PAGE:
Things to do in Kiev Bulgakov Museum

Behemoth, one of the many magical characters visitors meet upon visiting the Mikhail Bulgakov Museum in Kiev. (Source)

Eating in Kiev

Even in the dead of winter, locals and tourists alike line up at Kyivska Perepichka, an unassuming window front out of which two women hand out sausage wrapped in freshly fried dough. If that sounds underwhelming to you, simply walking by and catching a whiff of what is popularly considered the best street food in Ukraine will be enough to change your mind.

What to eat in Kiev

Even at freezing temperatures, Kyivska Perepichka always draws a crowd. (Source)

For a sit-down meal and a taste of Ukrainian hospitality, head to Varenichnaya No. 1. Decorated with an old-timey interior and featuring all of the Ukrainian national dishes including borsch, salo, and 30 varieties of dumplings stuffed with everything from cherry jam to liver, Varenichnaya No. 1 offers the full range of traditional Ukrainian village cooking. Plus, they keep a live baby pig on site by the front door to greet guests.

Eating out in Ukraine

A cozy place to taste traditional Ukrainian cooking. (Source)

Kiev Nightlife

Kiev nightlife offers a bit of everything, from techno-house dance parties in abandoned office blocks to elite cocktail lounges to latin-themed clubs with dancers and tiki drinks.

For a rave or techno party, check out where some of Kiev’s up-and-coming DJs are playing on any given night. For VIP service and rooftop views of the Kiev skyline, head to the b-hush Rooftop Lounge. For live music and umbrella drinks, the Caribbean Club offers a great time.

Kiev nightlife is colorful, filled with underground vibes, and worlds cheaper than its counterparts in Moscow or Berlin. But make sure you dress to impress! Ukrainians take care to look sharp, especially for a night out.

Kiev nightlife

Live music at the Caribbean Club in downtown Kiev. (Source)

Traveling in Kiev

Is Kiev Safe?

While the eastern borders of Ukraine are highly militarized and plagued with fighting, hundreds of miles away life in the capital city continues peacefully.

There is no denying that Ukraine is at war, and their long and difficulty history with Russia is not likely to be resolved soon or with ease. But Western tourists are highly unlikely to stumble into any dangerous situations in Kiev related to this war. Furthermore, they are unlikely to even encounter radical views in Kiev. As the capital city, a university town, and the country’s favorite locale for young people, an overwhelming majority Kievans hold the opinion that Ukraine should have closer ties with the European Union. Political demonstrations may take place and there will be plenty of political literature and graffiti around the city, but Kiev remains on the whole peaceful.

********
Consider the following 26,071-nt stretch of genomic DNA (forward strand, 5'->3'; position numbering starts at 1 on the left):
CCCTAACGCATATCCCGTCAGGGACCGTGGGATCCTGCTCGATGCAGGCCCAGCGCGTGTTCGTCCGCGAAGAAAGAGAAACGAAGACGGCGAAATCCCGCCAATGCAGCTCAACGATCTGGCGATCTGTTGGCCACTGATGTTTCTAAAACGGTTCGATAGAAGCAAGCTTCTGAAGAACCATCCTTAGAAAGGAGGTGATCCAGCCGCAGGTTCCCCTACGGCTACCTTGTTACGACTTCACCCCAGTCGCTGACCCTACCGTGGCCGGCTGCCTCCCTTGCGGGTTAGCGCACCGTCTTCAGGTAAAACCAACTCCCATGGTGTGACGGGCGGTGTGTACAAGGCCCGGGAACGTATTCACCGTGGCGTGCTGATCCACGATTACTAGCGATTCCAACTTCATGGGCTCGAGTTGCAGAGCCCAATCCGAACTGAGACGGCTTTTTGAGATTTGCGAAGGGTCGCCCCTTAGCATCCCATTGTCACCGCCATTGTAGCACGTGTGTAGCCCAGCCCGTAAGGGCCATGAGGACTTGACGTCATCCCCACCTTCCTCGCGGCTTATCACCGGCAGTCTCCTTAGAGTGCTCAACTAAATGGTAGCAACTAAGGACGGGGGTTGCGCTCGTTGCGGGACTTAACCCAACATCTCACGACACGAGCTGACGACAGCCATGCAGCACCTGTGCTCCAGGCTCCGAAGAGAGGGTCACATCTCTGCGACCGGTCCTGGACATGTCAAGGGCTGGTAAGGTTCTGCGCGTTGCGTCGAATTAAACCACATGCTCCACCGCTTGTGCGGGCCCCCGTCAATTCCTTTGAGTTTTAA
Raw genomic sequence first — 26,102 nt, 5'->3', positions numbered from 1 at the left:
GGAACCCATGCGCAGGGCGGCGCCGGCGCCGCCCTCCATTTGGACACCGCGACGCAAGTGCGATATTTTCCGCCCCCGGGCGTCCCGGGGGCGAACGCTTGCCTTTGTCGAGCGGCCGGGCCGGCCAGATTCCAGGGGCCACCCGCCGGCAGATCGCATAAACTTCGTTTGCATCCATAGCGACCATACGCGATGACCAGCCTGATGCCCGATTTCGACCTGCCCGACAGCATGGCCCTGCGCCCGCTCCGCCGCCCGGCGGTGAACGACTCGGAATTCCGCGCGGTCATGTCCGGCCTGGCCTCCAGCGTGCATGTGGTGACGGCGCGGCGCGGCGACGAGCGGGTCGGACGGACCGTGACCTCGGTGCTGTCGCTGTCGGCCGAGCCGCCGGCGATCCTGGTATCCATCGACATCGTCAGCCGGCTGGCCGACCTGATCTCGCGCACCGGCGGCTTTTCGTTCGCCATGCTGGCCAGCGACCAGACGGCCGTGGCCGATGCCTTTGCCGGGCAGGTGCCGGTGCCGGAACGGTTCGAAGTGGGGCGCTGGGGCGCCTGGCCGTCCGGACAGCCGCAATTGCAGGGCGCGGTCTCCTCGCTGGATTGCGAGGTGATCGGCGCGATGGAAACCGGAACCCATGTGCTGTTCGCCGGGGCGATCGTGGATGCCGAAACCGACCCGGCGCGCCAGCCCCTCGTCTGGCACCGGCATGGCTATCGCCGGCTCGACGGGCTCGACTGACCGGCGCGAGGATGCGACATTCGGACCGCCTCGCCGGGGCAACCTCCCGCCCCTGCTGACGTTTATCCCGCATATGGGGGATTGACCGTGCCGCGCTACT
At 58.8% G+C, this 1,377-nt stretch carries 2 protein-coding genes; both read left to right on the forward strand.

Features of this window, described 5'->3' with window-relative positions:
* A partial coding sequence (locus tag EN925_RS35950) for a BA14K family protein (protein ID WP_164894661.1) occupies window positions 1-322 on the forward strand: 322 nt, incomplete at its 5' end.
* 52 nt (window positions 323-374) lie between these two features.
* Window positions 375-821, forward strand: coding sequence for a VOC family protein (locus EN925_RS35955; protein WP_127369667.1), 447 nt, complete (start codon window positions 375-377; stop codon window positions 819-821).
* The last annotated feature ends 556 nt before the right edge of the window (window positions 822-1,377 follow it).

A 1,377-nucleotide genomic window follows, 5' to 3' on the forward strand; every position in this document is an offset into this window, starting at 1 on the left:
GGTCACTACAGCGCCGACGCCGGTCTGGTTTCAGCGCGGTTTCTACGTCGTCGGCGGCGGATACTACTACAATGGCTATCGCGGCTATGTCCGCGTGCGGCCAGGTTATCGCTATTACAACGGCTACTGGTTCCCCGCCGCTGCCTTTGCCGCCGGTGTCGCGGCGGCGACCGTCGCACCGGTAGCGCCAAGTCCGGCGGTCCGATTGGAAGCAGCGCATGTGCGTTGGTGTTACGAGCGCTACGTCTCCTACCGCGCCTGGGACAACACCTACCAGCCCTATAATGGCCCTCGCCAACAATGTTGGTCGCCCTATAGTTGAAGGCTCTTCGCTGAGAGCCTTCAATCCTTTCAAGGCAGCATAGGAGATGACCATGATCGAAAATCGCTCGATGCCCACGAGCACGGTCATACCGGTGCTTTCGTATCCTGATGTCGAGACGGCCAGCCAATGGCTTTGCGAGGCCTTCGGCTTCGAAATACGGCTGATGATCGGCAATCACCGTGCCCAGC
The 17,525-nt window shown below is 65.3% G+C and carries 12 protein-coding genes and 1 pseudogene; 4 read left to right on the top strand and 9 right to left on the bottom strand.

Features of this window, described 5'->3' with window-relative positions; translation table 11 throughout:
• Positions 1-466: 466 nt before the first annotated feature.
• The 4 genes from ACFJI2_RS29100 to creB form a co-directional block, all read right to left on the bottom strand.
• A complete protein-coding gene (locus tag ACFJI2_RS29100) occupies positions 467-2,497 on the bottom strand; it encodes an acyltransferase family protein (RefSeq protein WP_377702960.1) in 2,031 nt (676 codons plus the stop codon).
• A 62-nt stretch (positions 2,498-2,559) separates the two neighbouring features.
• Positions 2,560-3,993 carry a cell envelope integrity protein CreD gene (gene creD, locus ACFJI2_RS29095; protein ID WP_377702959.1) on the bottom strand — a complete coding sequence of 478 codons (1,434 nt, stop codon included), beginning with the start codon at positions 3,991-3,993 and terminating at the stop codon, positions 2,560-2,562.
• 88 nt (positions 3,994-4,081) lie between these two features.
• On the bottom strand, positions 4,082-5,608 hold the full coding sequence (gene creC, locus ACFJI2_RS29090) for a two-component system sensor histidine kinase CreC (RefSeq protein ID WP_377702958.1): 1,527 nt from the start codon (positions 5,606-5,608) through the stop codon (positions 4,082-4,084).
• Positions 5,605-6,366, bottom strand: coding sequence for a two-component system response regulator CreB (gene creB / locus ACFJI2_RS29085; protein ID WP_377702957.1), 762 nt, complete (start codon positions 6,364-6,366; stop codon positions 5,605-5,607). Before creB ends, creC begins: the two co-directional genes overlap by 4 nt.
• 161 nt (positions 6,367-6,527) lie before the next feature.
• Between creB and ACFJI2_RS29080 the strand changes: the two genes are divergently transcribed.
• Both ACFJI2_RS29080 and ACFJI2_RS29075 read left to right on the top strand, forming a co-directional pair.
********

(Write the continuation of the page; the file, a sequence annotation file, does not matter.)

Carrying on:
Aside from the war with Russia, safe travel in Kiev is not much different from safe travel in any other second-world country. Tourists in crowded areas may be at a slightly higher risk to be targeted by petty thieves and scammers, but keeping vigilant will prevent these scenarios. Low-level corruption may be visible to tourists, but they are very unlikely to be the targets of it. Though Kiev tends to be more socially liberal and diverse than the rest of the country, LGBT persons and individuals of African or Middle Eastern descent may encounter stares or hate speech. But visitors who are clearly tourists and are surrounded by supportive peers are extremely unlikely to be the targets of violence.

On the whole, Kievans are friendly, progressive, and think favorably of American and Western Culture. While English proficiency in Kiev is considerably lower than that of Western Europe, English is commonly studied as a second language through high school if not on into college. Groups of students are a good bet to approach should you find yourself needing directions or help in English – it’s likely that they will know enough to have a basic conversation with you.

Is Kiev Safe

Young people in Ukraine are overwhelmingly in favor of joining the EU. Many study English as well. (Source)

Getting Around – the Kiev Metro

Many western visitors are surprised to find that, upon visiting Kiev, its Soviet era metro system is at once beautiful, clean, and highly efficient. Featuring three lines and 52 stations and transporting 1.3 million passengers daily, the Kiev Metro is a pleasant and reliable way to get around the city and to and from its outskirts. The Kiev Metro also boasts the deepest station in the world, Arsenalna, which is 364 ft deep and takes 5 minutes on the escalator.

Kiev Metro

Underground palace or a Kiev Metro station? (Source).


One of eastern Europe’s friendliest and most fascinating cities, Kiev is a must for every travel bucket list. Want to watch a premier international sporting event in this colorful city with plenty of opportunity to explore your surroundings? Book your trip to the 2018 UEFA Champion’s League Final in Kiev today.